Biologically speaking the shellcracker are known as red ear sunfish. Bream is the common term used throughout the south when referring to bluegill. Whatever name you choose the common denominator among the ranks of these powerful panfish is a feisty attitude with a never ending appetite.

Theyíre fun to catch and good to eat.

Every year when April fades to May sees the early spawning phases of shellcracker kick in. Generally speaking, shellcracker begin a week or ten days prior to bluegill. Surface temperature plays a big role as to the biological clock. So does length of day.

May sees peak spawning time kick in for both these popular species here on Kentucky Lake and it appears the timetable is about on schedule despite a most unusual spring. Warm days lately have boosted surface temperatures up into the 72 to 76 degree range.

A few hefty shellcracker were taken this week across the reservoir where anglers are working the shallow buck bushes and grassbeds in the backs of bays and small pockets off the main lake area. Lake levels have been ahead of schedule the last week or two and already resting at the summer pool mark.

Summer pool elevation puts water around the shallow shoreline habitat and that provides enough cover to attract shellcracker who love to spawn around shallow shorelines where a combination of grass and bushes exist. Sometimes they occupy a submerged log or take advantage of a blown down tree that fell out into the lake.

Bluegill often mix and mingle in the same areas yet bluegill are more opportunists and will fan their craters in open gravel or a mud bottom. They may choose an area around bushes and grass too but the shellcracker have a reputation of being a bit more finicky.

Shellcracker are illusive and downright timid at times. They spook easily in clear water and wonít tolerate a lot of excess noise and disturbance.

Although there are similarities between the two, shellcracker can be peculiar as to their bait choices. They sometimes take a cricket when competing with bluegill in the same area but often times their bait of choice is a red worm, wax or meal worm or small larva style bait.

Presentations differ at times too. Bluegill will smack just about any similar bait cast their direction or depth range whereas shellcracker usually prefer a bait on or near the bottom. Perhaps itís their normal feeding habits of sucking freshwater mussel type morsels off the lake bottom.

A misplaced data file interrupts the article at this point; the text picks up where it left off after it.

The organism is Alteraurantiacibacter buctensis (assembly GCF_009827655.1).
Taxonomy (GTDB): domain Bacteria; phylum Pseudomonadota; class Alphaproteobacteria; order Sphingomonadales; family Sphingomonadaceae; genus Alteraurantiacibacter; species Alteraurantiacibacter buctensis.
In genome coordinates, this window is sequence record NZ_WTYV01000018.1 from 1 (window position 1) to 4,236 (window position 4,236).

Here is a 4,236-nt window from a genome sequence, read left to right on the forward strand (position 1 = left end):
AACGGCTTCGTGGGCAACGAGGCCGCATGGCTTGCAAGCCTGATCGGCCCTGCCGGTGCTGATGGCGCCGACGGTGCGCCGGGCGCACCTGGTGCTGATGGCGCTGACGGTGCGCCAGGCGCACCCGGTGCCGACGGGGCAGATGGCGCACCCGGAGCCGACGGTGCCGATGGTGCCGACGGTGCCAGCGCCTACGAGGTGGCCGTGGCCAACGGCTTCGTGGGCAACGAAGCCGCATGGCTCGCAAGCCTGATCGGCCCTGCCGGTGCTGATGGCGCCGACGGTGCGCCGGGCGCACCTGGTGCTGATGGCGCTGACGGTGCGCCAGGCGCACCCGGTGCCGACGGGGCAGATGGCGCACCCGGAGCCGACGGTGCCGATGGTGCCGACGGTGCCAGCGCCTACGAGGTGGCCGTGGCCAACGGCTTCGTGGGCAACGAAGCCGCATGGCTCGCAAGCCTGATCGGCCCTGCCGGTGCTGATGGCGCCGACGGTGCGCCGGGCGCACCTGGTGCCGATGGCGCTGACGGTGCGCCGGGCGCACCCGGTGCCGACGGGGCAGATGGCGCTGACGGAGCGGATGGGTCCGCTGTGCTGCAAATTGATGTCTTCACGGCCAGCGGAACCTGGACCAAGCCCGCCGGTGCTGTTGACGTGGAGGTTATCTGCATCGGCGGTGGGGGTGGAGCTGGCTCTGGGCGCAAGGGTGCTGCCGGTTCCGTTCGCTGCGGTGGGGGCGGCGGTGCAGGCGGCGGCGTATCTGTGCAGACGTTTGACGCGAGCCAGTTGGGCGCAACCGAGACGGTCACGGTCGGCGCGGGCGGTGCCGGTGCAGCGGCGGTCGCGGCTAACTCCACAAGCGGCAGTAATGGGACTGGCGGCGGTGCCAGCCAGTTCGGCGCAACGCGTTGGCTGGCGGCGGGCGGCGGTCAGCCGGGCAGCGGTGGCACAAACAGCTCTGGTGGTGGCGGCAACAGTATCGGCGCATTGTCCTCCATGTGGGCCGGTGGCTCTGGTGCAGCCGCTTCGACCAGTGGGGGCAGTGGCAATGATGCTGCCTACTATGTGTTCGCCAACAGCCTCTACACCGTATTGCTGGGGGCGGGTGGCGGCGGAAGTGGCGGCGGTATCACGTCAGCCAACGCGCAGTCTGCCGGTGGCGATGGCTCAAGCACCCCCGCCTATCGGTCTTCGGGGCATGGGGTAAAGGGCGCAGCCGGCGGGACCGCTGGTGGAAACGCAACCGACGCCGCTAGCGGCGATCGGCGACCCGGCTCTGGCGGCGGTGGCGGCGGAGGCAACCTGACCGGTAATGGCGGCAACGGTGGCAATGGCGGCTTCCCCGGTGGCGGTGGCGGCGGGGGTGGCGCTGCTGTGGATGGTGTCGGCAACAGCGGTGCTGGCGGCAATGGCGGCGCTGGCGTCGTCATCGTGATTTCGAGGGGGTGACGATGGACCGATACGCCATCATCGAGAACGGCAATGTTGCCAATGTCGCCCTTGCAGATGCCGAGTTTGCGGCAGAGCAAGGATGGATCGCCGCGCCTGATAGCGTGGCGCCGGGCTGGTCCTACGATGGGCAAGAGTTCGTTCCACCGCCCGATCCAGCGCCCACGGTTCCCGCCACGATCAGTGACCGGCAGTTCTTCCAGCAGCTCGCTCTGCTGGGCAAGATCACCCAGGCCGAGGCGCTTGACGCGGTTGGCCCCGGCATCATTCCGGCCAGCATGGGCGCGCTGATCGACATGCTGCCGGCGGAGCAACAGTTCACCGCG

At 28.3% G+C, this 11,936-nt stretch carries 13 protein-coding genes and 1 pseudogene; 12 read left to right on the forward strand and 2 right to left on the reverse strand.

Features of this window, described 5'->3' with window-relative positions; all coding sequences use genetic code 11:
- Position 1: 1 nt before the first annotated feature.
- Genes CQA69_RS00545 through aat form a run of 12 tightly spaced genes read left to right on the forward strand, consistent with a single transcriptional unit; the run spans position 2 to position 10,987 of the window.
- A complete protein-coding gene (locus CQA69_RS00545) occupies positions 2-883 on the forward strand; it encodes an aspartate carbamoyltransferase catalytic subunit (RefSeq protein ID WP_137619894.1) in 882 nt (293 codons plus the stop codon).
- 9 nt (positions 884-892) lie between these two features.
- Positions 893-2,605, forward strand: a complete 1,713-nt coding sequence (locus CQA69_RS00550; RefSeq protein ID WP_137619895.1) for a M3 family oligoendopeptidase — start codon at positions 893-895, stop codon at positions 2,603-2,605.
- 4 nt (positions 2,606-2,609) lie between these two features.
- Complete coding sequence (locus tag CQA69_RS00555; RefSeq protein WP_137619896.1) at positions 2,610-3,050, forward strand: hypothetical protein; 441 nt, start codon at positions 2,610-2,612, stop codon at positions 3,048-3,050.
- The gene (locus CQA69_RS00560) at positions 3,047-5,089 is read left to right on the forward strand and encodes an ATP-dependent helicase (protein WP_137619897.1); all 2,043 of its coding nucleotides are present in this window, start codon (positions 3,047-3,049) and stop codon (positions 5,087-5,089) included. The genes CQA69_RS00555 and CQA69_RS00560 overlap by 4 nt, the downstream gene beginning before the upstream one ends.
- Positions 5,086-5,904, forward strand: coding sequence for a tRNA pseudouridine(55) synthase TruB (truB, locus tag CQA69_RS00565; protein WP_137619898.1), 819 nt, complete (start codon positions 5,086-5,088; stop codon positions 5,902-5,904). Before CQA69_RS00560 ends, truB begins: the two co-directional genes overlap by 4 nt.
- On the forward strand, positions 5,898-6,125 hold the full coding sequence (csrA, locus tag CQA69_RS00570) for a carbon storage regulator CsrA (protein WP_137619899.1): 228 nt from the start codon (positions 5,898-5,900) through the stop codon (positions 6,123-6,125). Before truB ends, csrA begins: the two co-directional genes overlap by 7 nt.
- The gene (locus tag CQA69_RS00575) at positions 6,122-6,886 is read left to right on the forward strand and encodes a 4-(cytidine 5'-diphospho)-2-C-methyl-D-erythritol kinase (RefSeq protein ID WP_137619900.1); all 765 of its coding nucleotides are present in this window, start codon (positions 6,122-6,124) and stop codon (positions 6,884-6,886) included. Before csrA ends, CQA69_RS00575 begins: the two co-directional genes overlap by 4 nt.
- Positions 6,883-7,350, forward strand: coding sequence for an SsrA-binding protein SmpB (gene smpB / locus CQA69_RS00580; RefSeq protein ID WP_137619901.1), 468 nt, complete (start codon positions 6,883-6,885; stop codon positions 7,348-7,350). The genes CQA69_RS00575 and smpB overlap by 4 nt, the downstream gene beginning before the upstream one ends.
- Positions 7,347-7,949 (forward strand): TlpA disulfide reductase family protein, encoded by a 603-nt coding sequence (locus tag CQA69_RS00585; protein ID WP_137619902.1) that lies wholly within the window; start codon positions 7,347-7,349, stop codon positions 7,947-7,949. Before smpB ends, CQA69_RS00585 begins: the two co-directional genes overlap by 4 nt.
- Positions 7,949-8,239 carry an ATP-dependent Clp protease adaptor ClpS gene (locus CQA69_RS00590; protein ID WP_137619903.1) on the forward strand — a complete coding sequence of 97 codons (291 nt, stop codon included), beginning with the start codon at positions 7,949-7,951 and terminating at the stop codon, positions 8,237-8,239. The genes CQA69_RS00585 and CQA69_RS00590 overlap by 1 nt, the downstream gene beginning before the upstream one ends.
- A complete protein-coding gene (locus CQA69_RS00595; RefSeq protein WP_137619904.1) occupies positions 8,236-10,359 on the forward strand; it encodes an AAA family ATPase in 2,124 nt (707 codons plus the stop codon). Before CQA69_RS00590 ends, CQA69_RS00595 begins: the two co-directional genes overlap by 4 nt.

Often times boaters experience higher catch rates when laying back off the banks or spots and casting with ultra-light or light spinning tackle. Anchoring the boat away from the bedding areas works best, although some illusive fishermen use small aluminum boats and quietly scull along the parameters with long telescopic poles for pinpoint bait presentations.

Sometimes shellcracker and bluegill occupy a spot thatís not easy to reach. Casting into a very small pocket with a little wind present is a recipe for disaster. Snags and bushes love to test your tackle long before the fish get a chance to.

Thatís why keeping ample amounts of terminal tackle on hand is pretty much mandatory. Expect to tie on a few hooks and rerig several times during the course of a day. It just comes with the territory.

Keeping a pair of long nose pliers in your arsenal is a must as well. Youíll need them to extract swallowed hooks or crimp split-shot sinkers when rigging tackle. And a hand towel should be on the list too.

Bobbers are popular for regulating depth, especially for bluegill. They are excellent indicators of light strikes too, not to mention the thrill of seeing it disappear at the blink of an eye.

Yet some shellcracker enthusiasts choose to crawl their small bait presentations along the bottom without bobbers or even fish a bait on telescopic poles utilizing a tightline technique. Others might use a bobber but still set the bait deep and on the bottom after establishing that perfect balance without too much excess line dragging.

When fishing very shallow water veteran anglers opt for natural cork type bobbers as colorful plastic or foam ones can scare finicky fish as they enter the area and disrupt the placid paradise. Sometimes you canít be too coy in shallows while other times, when wind is present or deeper depths are paying dividends, you can get away with just about anything racket or carelessness.

Active bedding areas can be quite forgiving. The fish are determined to occupy and protect the beds. Spawning dominates their whole attitude so the fish sometimes let their guard down.

As May enters the fishing scene along Kentucky Lake comes peak time for these two popular panfish that are sure to bring a smile.

Their fight to the finish attitude brings out the kid in all of us as poles bend, bobbers disappear and for a few short hours we revisit youth, returning to the shady creek banks of life where the only worry was whether the bait would hold out and who would clean the fish?

Make plans to partake of this great fishing phase and introduce someone else to the sport while youíre at it! Itís a great entry level time. Odds are if you hit the recall button youíll remember your first fishing trip and fond memory came courtesy of some bluegill or shellcracker somewhere.

Would I be right on that?

 Also check out our past:
Kentucky Lake Fishing Reports

 Steve McCadams is one of the nation's best known Crappie Fishermen and a full time resident of Paris, Tennessee. Steve is also a professional hunting and fishing guide here in the Paris Landing area.